Further to these known problems, Ballard & Whitlock (2004) have recently argued that mtDNA evolution is non-neutral with sufficient regularity to question its utility as a marker for genomic history. Direct selection (selection on mtDNA itself) and indirect selection (selection arising from disequilibrium with other maternally transmitted genes) is sufficiently common to make inferences from mtDNA data unreliable. In this review, we examine evidence for indirect selection on mtDNA in arthropods arising from disequilibrium with vertically transmitted micro-organisms, and assess the potential of this linkage to confound an interpretation of the history of a population or species.
We first note that inherited symbionts are very common in invertebrates and can have profound effects on their host. We then present theory and data that suggest that the disequilibrium of symbionts with mtDNA can confound analysis of population, biogeographic and clade history. For ease of reference, these studies are summarized in table 1. Finally, we note that widespread symbiont incidence and diversity, combined with rapid turnover, means that their presence cannot be simply tested and controlled against. We therefore conclude that mtDNA is inappropriate as a sole marker in studies of the recent history of arthropods and, potentially, other invertebrates.
It has long been recognized that many arthropods carry passenger micro-organisms: microbes that exist inside the cells of their host and pass from a female to her progeny through the egg. These micro-organisms can broadly be classified into two kinds: beneficial to the host and parasitic. In the case of the former, treatment of the arthropod host with antibiotics produces a decrease in host fitness (and commonly infertility or death). In the case of the latter, the drive that produces the spread of the micro-organism is frequently the manipulation of host reproduction towards the survival of infected females and the daughters of infected females.
Beneficial symbionts are found widely in arthropods and other invertebrates. The majority of aphid species, for instance, depend on the presence of the bacterium Buchnera to be able to synthesize essential amino acids. Cockroaches, termites and a variety of Hemiptera (e.g. white fly), Diptera (e.g. tsetse fly), Hymenoptera (e.g. carpenter ants) and Coleoptera (e.g. weevils) likewise rely on beneficial symbionts. Feeding on depauperate diet (blood throughout life; phloem; nitrogen-poor wood) are strong predisposing factors for the occurrence of these beneficial micro-organisms. The associations between beneficial symbionts and their host can be very long, as indicated by cocladogenesis of symbiont and host (e.g. Bandi et al. 1998). The observation that they have genomes that have shrunk massively over the course of symbiosis indicates that these beneficial symbionts undergo repeated selective sweeps associated with genomic rearrangements during the early parts of their association with the host (Wernegreen 2002).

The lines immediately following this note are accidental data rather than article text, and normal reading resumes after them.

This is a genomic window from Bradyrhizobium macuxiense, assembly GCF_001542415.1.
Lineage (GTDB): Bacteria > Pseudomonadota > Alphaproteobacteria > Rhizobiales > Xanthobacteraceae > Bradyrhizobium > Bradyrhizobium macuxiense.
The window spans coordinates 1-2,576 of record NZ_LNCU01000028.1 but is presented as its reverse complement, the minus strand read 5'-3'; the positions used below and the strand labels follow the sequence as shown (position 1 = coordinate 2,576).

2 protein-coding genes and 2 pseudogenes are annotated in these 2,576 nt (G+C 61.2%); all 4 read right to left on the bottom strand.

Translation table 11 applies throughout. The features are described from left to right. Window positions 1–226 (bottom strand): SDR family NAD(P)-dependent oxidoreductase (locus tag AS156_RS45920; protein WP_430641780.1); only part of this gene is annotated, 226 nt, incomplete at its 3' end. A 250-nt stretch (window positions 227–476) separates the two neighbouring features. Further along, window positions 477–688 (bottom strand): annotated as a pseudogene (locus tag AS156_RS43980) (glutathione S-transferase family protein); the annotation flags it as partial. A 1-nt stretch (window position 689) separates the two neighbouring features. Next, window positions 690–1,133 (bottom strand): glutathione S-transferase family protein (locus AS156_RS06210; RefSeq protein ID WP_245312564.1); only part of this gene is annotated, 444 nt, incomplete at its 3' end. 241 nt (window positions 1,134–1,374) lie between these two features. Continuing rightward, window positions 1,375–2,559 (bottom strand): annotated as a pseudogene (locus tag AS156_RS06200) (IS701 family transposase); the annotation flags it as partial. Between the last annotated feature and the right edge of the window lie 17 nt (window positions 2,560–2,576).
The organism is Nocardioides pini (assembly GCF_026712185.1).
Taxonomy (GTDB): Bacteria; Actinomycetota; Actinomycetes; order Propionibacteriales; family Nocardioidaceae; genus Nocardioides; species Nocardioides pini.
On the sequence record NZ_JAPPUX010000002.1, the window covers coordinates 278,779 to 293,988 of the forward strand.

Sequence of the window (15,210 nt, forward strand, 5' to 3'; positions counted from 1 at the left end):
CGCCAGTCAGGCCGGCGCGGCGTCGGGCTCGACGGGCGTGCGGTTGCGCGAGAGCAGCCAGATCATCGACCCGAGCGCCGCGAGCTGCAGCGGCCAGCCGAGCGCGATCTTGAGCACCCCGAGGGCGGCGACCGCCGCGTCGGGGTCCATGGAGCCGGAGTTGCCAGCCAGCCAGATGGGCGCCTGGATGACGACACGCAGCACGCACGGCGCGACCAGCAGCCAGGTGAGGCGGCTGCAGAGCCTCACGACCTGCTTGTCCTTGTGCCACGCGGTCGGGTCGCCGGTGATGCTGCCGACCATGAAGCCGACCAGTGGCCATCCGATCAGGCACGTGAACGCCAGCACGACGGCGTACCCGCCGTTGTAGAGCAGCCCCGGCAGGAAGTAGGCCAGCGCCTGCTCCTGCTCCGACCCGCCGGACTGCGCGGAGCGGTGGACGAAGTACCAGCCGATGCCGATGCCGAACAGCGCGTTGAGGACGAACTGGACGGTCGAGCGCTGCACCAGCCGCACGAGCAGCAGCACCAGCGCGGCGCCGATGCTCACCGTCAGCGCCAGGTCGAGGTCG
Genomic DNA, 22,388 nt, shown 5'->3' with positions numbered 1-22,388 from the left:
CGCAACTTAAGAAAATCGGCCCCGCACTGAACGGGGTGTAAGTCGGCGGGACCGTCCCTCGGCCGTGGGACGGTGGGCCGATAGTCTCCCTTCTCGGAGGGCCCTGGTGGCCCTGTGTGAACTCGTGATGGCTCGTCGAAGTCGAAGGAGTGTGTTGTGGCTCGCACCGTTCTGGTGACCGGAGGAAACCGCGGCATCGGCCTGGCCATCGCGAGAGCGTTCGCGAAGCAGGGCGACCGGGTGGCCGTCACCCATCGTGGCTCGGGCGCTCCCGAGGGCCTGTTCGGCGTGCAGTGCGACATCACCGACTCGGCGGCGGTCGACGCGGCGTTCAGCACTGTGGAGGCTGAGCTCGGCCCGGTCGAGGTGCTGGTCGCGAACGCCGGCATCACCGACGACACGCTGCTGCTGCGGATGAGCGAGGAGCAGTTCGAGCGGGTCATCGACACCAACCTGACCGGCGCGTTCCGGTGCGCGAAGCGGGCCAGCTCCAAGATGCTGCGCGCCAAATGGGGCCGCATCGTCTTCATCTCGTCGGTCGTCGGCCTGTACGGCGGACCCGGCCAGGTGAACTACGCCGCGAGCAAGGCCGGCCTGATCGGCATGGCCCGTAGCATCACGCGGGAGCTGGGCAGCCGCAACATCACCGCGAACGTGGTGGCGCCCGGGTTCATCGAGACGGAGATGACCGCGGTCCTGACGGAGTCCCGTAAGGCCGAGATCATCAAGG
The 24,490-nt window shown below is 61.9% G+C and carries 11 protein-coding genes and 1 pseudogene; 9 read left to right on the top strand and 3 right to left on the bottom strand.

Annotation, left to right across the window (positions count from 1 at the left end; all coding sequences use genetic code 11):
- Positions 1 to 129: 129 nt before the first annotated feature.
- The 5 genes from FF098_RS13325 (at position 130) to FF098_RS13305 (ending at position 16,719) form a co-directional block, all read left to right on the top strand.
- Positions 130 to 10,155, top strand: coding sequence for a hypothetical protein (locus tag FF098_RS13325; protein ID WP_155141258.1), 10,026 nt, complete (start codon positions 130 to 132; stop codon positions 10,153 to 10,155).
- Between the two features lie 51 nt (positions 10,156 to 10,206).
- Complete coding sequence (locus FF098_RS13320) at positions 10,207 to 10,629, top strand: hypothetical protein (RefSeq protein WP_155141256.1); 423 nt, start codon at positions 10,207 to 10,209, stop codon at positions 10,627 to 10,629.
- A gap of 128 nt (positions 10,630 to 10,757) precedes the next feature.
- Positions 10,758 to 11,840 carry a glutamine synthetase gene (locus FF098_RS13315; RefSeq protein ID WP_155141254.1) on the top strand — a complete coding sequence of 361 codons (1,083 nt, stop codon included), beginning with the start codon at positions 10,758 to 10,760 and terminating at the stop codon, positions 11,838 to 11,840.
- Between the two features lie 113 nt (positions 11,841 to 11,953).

Parasitic passenger micro-organisms are found even more widely. These micro-organisms show a variety of phenotypes associated with promoting the production and survival of infected daughters (which can transmit the maternally transmitted micro-organism) via negative effects on the production and survival of infected males and uninfected females (which cannot). In the simplest case, this involves creating a female bias in the host sex ratio. This is represented by cases of parthenogenesis induction in haplodiploid species and feminization in Crustacea. In a twist to this manipulation, killing of male hosts during embryogenesis is common in insects. Here, the advantage derives from removing any negative effects that male hosts may have on their sisters. Examples are found in Hemiptera, Hymenoptera, Diptera, Coleoptera and Lepidoptera. Even in Drosophila, which for ecological reasons are not the most likely to bear male-killers, there are 14 records of male-killing bacteria, indicating these parasites are widely present (Hurst & Majerus 1993). The incidence is certainly higher in other species, such as the coccinellid beetles.